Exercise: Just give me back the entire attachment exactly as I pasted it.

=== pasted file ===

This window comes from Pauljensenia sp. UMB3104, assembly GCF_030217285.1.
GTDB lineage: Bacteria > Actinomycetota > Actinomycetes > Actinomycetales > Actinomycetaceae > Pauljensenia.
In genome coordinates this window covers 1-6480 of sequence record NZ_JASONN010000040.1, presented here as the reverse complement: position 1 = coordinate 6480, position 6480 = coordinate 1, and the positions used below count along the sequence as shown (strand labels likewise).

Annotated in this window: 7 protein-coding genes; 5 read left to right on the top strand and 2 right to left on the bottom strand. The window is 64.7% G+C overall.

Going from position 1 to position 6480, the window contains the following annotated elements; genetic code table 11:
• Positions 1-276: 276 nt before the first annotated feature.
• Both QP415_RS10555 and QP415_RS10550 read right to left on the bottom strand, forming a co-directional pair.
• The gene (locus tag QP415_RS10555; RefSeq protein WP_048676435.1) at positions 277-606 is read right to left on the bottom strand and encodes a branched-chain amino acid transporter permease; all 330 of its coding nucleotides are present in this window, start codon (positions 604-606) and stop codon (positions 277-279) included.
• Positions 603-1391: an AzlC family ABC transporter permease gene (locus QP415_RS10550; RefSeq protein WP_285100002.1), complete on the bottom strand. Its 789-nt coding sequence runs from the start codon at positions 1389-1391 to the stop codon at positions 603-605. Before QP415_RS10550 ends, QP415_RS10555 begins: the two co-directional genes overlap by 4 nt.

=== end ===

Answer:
This window comes from Pauljensenia sp. UMB3104, assembly GCF_030217285.1.
GTDB lineage: Bacteria > Actinomycetota > Actinomycetes > Actinomycetales > Actinomycetaceae > Pauljensenia.
In genome coordinates this window covers 1-6480 of sequence record NZ_JASONN010000040.1, presented here as the reverse complement: position 1 = coordinate 6480, position 6480 = coordinate 1, and the positions used below count along the sequence as shown (strand labels likewise).

Annotated in this window: 7 protein-coding genes; 5 read left to right on the top strand and 2 right to left on the bottom strand. The window is 64.7% G+C overall.

Going from position 1 to position 6480, the window contains the following annotated elements; genetic code table 11:
• Positions 1-276: 276 nt before the first annotated feature.
• Both QP415_RS10555 and QP415_RS10550 read right to left on the bottom strand, forming a co-directional pair.
• The gene (locus tag QP415_RS10555; RefSeq protein WP_048676435.1) at positions 277-606 is read right to left on the bottom strand and encodes a branched-chain amino acid transporter permease; all 330 of its coding nucleotides are present in this window, start codon (positions 604-606) and stop codon (positions 277-279) included.
• Positions 603-1391: an AzlC family ABC transporter permease gene (locus QP415_RS10550; RefSeq protein WP_285100002.1), complete on the bottom strand. Its 789-nt coding sequence runs from the start codon at positions 1389-1391 to the stop codon at positions 603-605. Before QP415_RS10550 ends, QP415_RS10555 begins: the two co-directional genes overlap by 4 nt.